By Joel Warner
By Michael Roberts
By Alan Prendergast
By Michael Roberts
By Michael Roberts
By Amber Taufen
By Patricia Calhoun
By William Breathes
This past Sunday was not a good day for New Life Church. Soulforce was out in force outside the Colorado Springs super-church, protesting its support of reparative therapy for the likes of Ted Haggard, New Life founder and (former?) male escort- and meth-using media sensation. Then Mike Jones, the escort in question, showed up for a book signing at a gay bar in the town where the major chains refused to carry his book, I Had to Say Something: The Art of Ted Haggard's Fall. The bar had its big TV tuned to a local news station so that Jones could watch New Life take a beating in back-to-back stories. You naughty, naughty boy!
The spanking didn't stop there. That same day, Jones dropped by the church with the co-author of his book, journalist Sam Gallegos, who hadn't been there before. "I was recognized by a few," Jones reports. "And I noticed something missing from the church: the muscle dudes. Yes, all forms of homoerotic art are gone! The huge muscle god-like statue that was in center of the atrium has been replaced by a giant cross. The one thing Ted Haggard did not want in his church was anything that looked remotely religious. It appears they have really cleaned house."
Jones has about a half-dozen cities left on his tour: San Diego, Chicago, Palm Springs, maybe Buffalo. He's already done the West Coast, including a Seattle event hosted by Dan Savage, author of Savage Love, where the big question from the audience was this: "Is Ted a shooter or a dribbler?"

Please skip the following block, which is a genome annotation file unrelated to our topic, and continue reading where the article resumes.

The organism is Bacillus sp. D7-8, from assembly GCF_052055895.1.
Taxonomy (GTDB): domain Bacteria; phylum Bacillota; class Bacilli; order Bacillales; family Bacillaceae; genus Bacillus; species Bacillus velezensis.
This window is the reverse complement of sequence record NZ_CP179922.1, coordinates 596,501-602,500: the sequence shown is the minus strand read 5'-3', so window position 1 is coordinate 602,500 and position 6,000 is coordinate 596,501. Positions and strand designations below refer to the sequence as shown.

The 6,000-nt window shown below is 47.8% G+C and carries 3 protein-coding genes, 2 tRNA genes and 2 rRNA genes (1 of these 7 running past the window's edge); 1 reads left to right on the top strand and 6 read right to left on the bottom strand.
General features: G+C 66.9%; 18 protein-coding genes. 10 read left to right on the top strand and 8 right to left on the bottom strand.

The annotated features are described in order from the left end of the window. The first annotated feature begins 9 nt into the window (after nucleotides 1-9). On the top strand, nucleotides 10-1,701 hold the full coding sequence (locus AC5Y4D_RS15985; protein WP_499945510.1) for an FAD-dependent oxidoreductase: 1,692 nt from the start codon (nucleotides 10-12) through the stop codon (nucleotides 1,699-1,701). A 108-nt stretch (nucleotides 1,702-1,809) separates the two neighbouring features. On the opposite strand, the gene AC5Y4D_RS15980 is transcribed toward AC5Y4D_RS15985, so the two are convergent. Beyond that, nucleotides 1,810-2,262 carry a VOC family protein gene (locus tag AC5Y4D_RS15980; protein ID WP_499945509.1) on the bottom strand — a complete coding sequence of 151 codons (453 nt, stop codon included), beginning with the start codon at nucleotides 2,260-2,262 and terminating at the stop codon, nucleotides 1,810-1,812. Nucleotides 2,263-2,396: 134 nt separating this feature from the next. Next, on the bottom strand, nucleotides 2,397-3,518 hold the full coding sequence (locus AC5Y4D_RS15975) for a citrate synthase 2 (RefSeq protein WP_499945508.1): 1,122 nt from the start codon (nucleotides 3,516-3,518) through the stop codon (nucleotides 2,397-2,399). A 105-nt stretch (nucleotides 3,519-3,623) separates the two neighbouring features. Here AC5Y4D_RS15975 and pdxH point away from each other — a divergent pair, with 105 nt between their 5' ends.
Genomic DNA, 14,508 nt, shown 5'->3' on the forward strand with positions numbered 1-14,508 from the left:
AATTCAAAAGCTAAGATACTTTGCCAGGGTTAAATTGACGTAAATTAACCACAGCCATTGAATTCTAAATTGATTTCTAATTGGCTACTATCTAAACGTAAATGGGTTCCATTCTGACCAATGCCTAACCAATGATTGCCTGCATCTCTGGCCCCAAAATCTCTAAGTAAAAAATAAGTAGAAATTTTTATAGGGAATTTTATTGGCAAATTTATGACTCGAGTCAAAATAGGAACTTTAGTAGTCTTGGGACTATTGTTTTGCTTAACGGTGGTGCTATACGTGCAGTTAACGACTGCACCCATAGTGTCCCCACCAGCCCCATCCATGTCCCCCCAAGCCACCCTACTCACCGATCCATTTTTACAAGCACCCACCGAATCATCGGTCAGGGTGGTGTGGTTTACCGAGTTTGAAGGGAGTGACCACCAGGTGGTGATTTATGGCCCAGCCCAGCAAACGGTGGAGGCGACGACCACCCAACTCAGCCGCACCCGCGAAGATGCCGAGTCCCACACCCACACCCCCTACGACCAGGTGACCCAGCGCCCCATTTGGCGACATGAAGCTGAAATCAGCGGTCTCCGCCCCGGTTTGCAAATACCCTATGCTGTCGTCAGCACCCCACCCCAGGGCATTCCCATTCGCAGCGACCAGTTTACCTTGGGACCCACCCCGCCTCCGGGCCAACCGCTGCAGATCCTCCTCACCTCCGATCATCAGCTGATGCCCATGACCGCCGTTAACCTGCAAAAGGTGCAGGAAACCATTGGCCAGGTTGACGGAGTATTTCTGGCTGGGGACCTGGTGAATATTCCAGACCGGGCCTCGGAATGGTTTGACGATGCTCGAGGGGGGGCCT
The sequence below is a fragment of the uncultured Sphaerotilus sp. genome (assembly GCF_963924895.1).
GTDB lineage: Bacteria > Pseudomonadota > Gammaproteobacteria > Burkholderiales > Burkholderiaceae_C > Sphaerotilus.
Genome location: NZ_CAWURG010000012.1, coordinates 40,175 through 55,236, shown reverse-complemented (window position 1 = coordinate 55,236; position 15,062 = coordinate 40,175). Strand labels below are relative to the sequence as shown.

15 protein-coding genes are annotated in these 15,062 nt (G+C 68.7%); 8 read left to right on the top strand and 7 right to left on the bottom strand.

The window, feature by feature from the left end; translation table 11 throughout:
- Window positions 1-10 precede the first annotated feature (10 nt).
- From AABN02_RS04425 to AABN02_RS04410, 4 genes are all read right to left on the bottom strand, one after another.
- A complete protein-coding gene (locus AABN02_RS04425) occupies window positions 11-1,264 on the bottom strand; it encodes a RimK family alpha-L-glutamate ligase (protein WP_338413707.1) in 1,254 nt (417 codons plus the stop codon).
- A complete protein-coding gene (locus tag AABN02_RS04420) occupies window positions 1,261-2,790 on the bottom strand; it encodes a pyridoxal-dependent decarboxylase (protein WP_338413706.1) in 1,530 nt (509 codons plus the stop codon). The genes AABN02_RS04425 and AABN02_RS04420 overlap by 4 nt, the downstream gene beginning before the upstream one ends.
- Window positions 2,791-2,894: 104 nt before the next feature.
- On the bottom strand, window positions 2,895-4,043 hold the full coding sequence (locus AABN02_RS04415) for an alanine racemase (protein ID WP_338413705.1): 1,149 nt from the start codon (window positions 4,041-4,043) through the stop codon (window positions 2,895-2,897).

He'll be back in the Springs this week for appearances at the Gay and Lesbian Center and at Gay Pride events; next week, he'll be in Boulder for a signing at the Boulder Book Store on July 17, as well as a special-guest stint the next night as quizmaster at the Geeks Who Drink trivia game organized by former Colorado Springs resident and raconteur John Dickerat the Irish Rover. "You should see some of the questions I am coming up with," Jones teases. "HOTTTTTTTTTTTTTTTT and STEAMYYYYYYYYYYYYYYYYY."
Street dreams:After leaving his car parked overnight at Alameda Avenue and Pearl Street (thanks to a few too many at the Candlelight), an Off Limits operative arrived back at the scene on Sunday morning to find his windshield wipers festooned with a sealed bag of pebbles and a bright-orange flier.
"A-1 Chipseal Co. is under contract with your local government to resurface your street with a three-step process called Chipseal," it explained. "This work will start within a few days of this notice. 'No Parking' signs will be set up a minimum of 24 hours in advance of the work. Please remove vehicles from the street Mon-Fri during the hours of 7:00 a.m. to 6:00 p.m. until work is completed and signs are removed."
Utterly baffled (read: viciously hung over), our operative looked around and noticed similar pebble packets on every car on the block. A website, www.A-1chipseal.com, did little to answer further questions, particularly Off Limits' most pressing one: If they really wanted to make an impression on the city, why didn't Chipseal skip the cutesy bags of rocks and buy a couple of snowblowers instead?
Scene and herd:As the managers behind Larimer Square, Joe Vostrejs and Margaret Ebelingare used to chic shops and eateries in historic buildings. So it had to be a busman's holiday when they ventured to Crested Butte this week to meet with Larimer Square honcho Jeff Hermanson, whose home in that mountain town happens to be a featured stop on the garden tour hosted by the Crested Butte Wildflower Festival, which runs through July 15. ... After a hearty hike outside of Boulder on the Fourth of July, an overheated fellow declared, "I'm too sexy for my shirt!" and tossed his T-shirt. Make that tea-shirt: The hot-hot hiker was none other than Mo Siegel, founder of Celestial Seasonings.